economists studied physical capital--the bricks and
mortar of economic life. Then, they studied investment capital--the financial resources
that provide the wherewithal to build industry. More recently, economists have explored
the role of human capital--the endowments of education and health that individuals
Now, in belated
recognition of the importance of group membership and social relationships, economists are
studying "social capital." Hard to measure and difficult to define, social
capital comprises an intricate web of relationships, norms of behavior, values,
obligations, and information channels. Within groups and regions, its presence may boost
productivity and incomes, while its absence may hinder growth.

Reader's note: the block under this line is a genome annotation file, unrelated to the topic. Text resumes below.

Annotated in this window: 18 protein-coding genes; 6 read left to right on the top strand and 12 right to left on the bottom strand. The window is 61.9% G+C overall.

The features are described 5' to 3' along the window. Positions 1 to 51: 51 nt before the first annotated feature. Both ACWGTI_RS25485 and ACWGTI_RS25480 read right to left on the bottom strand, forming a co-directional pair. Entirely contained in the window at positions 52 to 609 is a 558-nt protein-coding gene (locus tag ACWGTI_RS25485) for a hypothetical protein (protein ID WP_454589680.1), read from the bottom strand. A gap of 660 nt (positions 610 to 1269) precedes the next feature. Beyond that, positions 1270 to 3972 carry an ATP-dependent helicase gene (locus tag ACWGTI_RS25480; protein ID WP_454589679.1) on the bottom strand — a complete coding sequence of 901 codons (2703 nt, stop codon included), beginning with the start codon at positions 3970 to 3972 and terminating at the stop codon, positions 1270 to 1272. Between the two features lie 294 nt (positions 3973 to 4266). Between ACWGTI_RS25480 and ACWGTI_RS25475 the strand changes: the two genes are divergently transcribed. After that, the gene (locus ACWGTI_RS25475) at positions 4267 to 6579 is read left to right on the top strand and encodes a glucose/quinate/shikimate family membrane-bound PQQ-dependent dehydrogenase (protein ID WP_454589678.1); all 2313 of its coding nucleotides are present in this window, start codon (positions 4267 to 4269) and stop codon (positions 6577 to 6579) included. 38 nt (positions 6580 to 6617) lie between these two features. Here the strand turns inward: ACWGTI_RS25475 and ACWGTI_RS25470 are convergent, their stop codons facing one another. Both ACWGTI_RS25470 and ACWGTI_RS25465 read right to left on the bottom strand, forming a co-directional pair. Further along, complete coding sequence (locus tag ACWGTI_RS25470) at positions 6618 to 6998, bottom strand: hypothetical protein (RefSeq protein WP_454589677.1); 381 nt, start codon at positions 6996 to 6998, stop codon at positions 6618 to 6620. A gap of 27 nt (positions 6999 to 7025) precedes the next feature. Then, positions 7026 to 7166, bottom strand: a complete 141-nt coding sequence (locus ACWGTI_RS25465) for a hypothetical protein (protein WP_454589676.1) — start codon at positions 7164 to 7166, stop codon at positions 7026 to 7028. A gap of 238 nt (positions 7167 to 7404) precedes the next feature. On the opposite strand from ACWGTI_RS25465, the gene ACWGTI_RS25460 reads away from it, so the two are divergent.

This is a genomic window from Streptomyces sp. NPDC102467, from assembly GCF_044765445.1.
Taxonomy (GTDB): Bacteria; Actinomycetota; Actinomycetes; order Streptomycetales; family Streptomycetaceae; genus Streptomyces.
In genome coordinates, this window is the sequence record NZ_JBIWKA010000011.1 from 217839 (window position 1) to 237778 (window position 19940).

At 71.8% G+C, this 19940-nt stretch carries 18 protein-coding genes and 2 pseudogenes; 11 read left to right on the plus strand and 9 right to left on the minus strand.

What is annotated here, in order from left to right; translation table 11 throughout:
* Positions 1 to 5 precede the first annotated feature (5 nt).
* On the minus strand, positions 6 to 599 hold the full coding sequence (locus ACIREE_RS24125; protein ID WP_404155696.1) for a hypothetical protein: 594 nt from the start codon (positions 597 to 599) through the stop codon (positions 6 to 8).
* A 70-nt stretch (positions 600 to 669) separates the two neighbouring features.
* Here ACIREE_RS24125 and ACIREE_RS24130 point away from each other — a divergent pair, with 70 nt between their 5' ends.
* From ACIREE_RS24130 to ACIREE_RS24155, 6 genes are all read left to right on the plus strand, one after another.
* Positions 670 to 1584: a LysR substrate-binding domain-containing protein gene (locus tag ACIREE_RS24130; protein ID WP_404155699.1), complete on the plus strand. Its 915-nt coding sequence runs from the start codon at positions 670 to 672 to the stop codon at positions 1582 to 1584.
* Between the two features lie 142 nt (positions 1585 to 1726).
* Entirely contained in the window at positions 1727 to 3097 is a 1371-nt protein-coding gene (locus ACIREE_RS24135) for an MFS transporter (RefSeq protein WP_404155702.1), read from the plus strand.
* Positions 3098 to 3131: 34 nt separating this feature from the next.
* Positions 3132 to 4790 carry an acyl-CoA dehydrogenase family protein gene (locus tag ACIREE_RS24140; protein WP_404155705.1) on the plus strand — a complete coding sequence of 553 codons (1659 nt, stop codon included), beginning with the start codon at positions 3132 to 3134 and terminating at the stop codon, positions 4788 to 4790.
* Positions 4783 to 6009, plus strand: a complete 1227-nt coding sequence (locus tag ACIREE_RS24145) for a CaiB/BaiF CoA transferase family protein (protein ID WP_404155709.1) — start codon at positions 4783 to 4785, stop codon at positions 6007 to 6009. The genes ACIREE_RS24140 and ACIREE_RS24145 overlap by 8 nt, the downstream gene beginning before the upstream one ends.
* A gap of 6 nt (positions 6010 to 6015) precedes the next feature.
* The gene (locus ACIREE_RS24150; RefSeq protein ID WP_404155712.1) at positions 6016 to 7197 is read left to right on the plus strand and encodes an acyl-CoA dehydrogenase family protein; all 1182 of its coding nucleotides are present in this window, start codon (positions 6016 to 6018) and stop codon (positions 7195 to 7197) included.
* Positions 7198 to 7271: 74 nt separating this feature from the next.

The essential quality of social capital, as opposed to physical or human capital, is that
it reflects a community or group and that it impinges on individuals regardless of their
independent choices. That means that if community leaders toil to elevate the quality of
life, reduce crime, and improve the schools in a neighborhood, all area residents get to
enjoy the benefits.
industrial town of Lumezzane, Italy, is one example of social capital at work set forth in
a groundbreaking 1993 book by Harvard political scientist Robert Putnam. In the book he
showed that the high levels of social capital in northern Italy in the 1970s and
1980s were associated with strong economic growth and effective local and regional
institutions, while relatively lower levels in southern Italy were linked to weak
too, are finding that social capital is a concept with global applications. Some are
linking growth rates with levels of trust, and economists are now using the results of
studies to correlate growth and trust systematically.